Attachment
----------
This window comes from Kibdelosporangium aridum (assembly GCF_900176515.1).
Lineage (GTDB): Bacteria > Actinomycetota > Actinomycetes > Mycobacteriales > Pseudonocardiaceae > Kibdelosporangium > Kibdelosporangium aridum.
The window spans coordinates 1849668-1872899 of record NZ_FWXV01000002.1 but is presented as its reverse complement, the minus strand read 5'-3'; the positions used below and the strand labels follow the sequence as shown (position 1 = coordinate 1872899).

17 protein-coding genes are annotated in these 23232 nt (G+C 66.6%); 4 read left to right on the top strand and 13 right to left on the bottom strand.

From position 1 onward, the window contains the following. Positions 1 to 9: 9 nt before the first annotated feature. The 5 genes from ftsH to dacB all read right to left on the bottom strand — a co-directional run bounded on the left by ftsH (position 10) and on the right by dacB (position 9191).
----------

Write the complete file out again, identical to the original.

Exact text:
This window comes from Kibdelosporangium aridum (assembly GCF_900176515.1).
Lineage (GTDB): Bacteria > Actinomycetota > Actinomycetes > Mycobacteriales > Pseudonocardiaceae > Kibdelosporangium > Kibdelosporangium aridum.
The window spans coordinates 1849668-1872899 of record NZ_FWXV01000002.1 but is presented as its reverse complement, the minus strand read 5'-3'; the positions used below and the strand labels follow the sequence as shown (position 1 = coordinate 1872899).

17 protein-coding genes are annotated in these 23232 nt (G+C 66.6%); 4 read left to right on the top strand and 13 right to left on the bottom strand.

From position 1 onward, the window contains the following. Positions 1 to 9: 9 nt before the first annotated feature. The 5 genes from ftsH to dacB all read right to left on the bottom strand — a co-directional run bounded on the left by ftsH (position 10) and on the right by dacB (position 9191).